Escaping Psychiatry has it all: intriguing characters, noir style, thrilling pursuits, dangerous situations, crime, serial killers, religion, family secrets, murder, psychological insights, mental illness, trauma, debates about prejudice and morality, heated trials, police investigations, corruption, and mystery. If you enjoy Wire in the Blood, Cracker and Lie to Me and you are not scared of going deeper and darker, dare to read on.

Escaping Psychiatry is a collection of three stories (‘Cannon Fodder’, ‘Teamwork’ and ‘Memory’) with the same protagonist, Mary, a psychiatrist and writer. She is trying to develop her literary career but circumstances and friends conspire to keep dragging her back to psychiatry. Professional, emotional and very personal challenges confront Mary. Will she manage to escape psychiatry unscathed?

And in Barnes and Noble (Nook):

I have published the three stories in electronic format separately before (I’ve unpublished them now to avoid confusion), but this edition collects them all, with a great cover by Ernesto Valdés, and a brand new epilogue that promises more adventures. I am working on publishing it in other electronic formats and paper copies should be available soon…ish. I’ll keep you posted.

Thanks so much for reading, and if you’ve enjoyed it, don’t forget to like, share, comment, and of course, get CLICKING!

I leave you some links to previous posts with samples:

Hi all: Like all Fridays I bring you a classic author. I think she’s a new classic, although to our minds she’s a true classic and the world of crime fiction wouldn’t be the same without her.

Agatha Christie

Agatha Christie (Photo credit: Wikipedia)

Dame Agatha Mary Clarissa Christie (born Miller) was born in Torquay, Devon, in an Upper-Middle-Class family on 15th September 1890. Her mother was an Englishwoman born in Belfast and her father an American. She was home-schooled and she loved reading from a very young age. She spent most of her childhood travelling between Devon, London (to visit her step-grandmother and aunt), and on holidays in the South of Europe. It seems her family, although nominally Christian, had an interest in paranormal phenomena and they believed their mother, Clara, was a medium. Her father died when she was 11 of a heart attack (he was in poor health and had suffered from cardiac problems for some time). She was sent to Paris for education and attended three different schools.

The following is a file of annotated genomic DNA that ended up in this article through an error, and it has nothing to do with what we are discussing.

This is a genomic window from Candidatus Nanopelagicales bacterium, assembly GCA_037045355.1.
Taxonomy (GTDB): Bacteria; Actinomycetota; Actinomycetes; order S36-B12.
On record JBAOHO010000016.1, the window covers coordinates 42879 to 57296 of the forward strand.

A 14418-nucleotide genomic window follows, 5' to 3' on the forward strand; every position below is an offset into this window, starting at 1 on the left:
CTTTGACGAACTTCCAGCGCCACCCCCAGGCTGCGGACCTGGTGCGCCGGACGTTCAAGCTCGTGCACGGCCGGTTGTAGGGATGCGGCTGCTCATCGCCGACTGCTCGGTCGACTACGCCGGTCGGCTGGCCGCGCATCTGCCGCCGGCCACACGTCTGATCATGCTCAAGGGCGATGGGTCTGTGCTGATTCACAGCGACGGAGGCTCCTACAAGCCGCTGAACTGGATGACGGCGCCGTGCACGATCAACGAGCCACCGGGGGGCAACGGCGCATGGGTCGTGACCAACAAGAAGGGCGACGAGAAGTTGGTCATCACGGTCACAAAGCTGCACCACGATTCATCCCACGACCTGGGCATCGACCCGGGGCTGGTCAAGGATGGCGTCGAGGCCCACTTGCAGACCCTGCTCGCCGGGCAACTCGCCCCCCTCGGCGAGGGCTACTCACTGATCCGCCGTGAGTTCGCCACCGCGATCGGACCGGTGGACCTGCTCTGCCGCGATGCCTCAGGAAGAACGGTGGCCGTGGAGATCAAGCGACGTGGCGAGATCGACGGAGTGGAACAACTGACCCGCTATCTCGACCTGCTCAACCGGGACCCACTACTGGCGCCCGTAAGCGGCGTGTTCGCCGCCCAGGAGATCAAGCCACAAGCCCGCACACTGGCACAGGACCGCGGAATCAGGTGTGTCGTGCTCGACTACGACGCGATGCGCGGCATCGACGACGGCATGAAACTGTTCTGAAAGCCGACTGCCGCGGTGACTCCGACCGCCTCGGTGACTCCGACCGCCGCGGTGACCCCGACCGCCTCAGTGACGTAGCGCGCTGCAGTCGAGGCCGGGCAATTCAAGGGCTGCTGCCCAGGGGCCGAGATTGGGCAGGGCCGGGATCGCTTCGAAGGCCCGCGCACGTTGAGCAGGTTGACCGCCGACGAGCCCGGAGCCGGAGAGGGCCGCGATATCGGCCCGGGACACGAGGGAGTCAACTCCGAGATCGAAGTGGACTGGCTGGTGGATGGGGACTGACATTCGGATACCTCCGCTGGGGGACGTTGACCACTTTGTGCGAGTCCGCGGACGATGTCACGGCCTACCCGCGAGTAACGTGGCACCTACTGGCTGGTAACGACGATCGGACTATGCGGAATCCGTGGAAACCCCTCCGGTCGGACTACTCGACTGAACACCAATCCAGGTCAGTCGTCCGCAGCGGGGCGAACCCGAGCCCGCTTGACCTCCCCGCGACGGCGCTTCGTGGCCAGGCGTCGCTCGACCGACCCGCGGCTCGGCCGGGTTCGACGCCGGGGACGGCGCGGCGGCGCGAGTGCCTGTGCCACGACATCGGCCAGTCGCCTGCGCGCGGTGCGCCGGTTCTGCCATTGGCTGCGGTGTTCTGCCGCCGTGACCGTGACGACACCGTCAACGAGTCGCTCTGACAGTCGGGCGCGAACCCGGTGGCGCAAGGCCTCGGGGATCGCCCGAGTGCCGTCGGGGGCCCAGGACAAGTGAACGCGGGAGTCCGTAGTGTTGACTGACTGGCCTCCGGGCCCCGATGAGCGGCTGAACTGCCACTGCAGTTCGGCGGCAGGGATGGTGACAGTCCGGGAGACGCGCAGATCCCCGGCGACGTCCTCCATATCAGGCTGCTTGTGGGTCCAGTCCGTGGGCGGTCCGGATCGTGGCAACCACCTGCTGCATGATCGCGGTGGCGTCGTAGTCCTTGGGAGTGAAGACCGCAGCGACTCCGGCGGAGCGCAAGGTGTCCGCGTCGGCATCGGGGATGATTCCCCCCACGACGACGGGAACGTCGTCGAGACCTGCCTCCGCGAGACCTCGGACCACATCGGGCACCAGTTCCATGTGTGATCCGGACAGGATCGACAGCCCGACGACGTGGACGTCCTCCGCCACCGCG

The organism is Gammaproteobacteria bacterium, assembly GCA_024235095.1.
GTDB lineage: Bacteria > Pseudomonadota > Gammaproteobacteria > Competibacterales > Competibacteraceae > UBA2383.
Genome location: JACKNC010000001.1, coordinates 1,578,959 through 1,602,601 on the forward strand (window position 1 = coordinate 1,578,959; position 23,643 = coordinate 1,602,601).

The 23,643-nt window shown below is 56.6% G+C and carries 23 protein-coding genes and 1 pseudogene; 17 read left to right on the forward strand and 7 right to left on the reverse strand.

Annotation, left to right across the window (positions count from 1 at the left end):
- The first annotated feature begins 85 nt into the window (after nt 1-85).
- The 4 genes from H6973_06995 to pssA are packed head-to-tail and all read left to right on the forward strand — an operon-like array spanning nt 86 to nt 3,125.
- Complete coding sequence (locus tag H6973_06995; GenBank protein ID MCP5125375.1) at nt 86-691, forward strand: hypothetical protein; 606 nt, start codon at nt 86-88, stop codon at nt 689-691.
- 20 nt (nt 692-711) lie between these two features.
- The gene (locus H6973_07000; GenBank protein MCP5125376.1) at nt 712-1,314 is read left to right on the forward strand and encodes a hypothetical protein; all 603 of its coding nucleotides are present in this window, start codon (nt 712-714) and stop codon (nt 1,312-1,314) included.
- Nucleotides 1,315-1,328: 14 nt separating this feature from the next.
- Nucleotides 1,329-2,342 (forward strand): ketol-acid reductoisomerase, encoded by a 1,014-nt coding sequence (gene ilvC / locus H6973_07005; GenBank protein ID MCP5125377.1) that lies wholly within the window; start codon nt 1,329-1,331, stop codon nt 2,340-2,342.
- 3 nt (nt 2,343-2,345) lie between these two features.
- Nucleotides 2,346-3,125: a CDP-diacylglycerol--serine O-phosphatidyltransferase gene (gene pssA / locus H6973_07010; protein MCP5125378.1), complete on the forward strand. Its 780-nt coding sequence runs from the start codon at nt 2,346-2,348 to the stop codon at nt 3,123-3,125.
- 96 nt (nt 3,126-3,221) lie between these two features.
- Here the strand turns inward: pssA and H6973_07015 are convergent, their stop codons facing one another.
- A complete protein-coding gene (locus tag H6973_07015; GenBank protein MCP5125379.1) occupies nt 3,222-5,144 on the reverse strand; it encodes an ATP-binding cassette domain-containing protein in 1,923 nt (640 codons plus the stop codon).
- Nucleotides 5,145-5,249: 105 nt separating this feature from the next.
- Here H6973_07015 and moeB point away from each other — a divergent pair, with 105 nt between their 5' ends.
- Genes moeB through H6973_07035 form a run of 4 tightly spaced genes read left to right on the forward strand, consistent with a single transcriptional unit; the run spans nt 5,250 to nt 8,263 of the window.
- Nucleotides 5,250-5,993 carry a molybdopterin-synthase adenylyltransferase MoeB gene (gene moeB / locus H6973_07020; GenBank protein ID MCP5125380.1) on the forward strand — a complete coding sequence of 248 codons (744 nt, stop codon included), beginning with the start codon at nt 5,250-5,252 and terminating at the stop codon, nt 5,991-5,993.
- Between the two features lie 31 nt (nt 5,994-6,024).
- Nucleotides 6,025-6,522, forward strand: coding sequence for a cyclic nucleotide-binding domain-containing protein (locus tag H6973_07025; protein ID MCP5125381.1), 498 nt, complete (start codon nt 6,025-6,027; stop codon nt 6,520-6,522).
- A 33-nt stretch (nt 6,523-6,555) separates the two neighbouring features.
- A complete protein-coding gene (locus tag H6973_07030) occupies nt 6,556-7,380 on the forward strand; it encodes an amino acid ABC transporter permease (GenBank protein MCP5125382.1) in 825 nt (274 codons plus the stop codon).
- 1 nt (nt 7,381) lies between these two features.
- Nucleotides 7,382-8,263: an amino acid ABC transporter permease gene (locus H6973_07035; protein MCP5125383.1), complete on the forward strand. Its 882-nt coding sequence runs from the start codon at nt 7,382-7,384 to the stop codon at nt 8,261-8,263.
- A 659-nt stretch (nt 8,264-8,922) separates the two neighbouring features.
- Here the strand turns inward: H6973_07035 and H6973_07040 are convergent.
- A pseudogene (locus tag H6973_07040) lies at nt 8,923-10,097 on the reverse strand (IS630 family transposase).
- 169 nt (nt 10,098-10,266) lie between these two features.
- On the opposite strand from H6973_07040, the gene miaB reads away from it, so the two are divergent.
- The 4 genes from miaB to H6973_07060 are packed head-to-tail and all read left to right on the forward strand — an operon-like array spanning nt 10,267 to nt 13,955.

When she came back to England in 1910 her mother was ill and they travelled together to Egypt, Cairo. On return to England she started writing some stories and a novel, although this was rejected. She met her first husband, Archibald (‘Archie’) Christie, at a dance. He had been born in India and joined the Air Force. During WWI he was sent to fight in France. Agatha got involved in the war effort and she got married to Archie on Christmas Eve in 1914. By 1918 he had become a colonel and was posted back in London.

The Mysterious Affair at Styles

The Mysterious Affair at Styles (Photo credit: Wikipedia)

Her first novel was The Mysterious Affair at Styles featuring Hercules Poirot. It was rejected by several publishers but finally published by The Bodley Head when she agreed to change the ending. She entered in a contract with them (that later she would find exploitative). She had long been a fan of crime novels, like Wilkie Collins’s and also those of my guest last week, Doyle’s Sherlock Holmes.

She had a daughter in 1919 (Rosalynd). Her next novel was in 1922 The Secret Adversary with a new detective, Tommy and Tuppence, and alter another Poirot novel Murder on the Links (1923). To promote the British Empire Exhibition she travelled extensively with her husband leaving her daughter with her mother and sister. It seems they were amongst the first Britons to surf standing in Hawaii.